2024 Investiture Information

All Thayer Events

Special Seminar: Traditional and Computational Development of Fluorescence Imaging Tools for Neuroscience



12:00pm - 1:00pm ET


Meeting ID: 951 4202 1459
Passcode: 113629

Modern basic research in neuroscience aims to dissect neural activity from genetically identifiable neuron populations within dense neural circuits. Such research has relied increasingly on tools that perform optical imaging and optical stimulation. In this area, my lab develops a diverse toolbox that employs multiple engineering disciplines simultaneously.

In this talk, I will highlight our recent gains in protein engineering, optical microscopy, and data analysis. The protein tools will attempt to enable multi-channel optical experiments by increasing spectral separation between fluorescent protein sensors and actuators. The microscopy tools will attempt to support fast volumetric imaging experiments that accurately capture neural activity. The data analysis tools will attempt to find neurons and calculate their neural activity from the large datasets resulting from optical imaging experiments quickly and accurately. Lastly, this talk will touch on the future of the protein engineering pipeline seen through the lens of protein tools in neuroscience.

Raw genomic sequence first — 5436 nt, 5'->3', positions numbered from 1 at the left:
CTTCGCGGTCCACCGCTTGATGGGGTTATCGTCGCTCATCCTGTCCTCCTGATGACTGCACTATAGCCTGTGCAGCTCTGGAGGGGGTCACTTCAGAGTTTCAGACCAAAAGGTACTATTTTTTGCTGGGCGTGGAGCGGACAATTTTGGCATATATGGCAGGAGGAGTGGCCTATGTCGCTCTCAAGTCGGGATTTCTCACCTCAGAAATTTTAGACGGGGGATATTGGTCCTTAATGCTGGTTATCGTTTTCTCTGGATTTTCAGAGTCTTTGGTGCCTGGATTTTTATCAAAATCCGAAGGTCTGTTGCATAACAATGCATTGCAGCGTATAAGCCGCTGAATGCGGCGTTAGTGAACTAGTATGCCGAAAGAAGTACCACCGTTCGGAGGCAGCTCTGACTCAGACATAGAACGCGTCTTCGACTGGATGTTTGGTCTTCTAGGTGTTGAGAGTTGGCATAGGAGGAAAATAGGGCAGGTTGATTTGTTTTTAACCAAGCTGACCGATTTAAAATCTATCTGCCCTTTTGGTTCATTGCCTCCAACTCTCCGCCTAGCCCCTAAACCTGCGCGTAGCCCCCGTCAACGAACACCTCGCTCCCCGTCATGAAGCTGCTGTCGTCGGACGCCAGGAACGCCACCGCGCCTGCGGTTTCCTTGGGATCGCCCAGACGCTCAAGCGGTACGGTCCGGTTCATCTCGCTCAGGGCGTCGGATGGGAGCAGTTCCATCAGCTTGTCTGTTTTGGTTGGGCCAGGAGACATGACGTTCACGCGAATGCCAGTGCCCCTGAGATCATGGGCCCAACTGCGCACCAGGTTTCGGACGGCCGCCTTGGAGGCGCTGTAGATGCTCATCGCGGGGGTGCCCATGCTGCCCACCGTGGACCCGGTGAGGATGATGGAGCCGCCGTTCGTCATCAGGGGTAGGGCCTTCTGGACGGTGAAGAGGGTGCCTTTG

About the Speaker(s)

Yiyang Gong
Assistant Professor of Biomedical Engineering, Duke University

Yiyang Gong

Yiyang Gong obtained his BS in electrical engineering from the California Institute of Technology. He then obtained his MS and PhD in electrical engineering from Stanford University, training with Prof. Jelena Vuckovic on plasmonic and photonic crystal optical devices. He trained with Prof. Mark Schnitzer at Stanford University as a postdoc in biology, developing genetically encoded voltage sensors that are advancing the current generation of neuroscience experiments. His current work focuses on imaging neural activity with a combination of engineered protein sensors, optical microscopes, and computational algorithms. His work has been supported by the Beckman Young Investigator Award, the BRAIN initiative, NIH New Innovator Award, NSF CAREER Award, Sloan Fellowship, and Vallee Young Investigator Award.


For more information, contact Ashley Parker at ashley.l.parker@dartmouth.edu.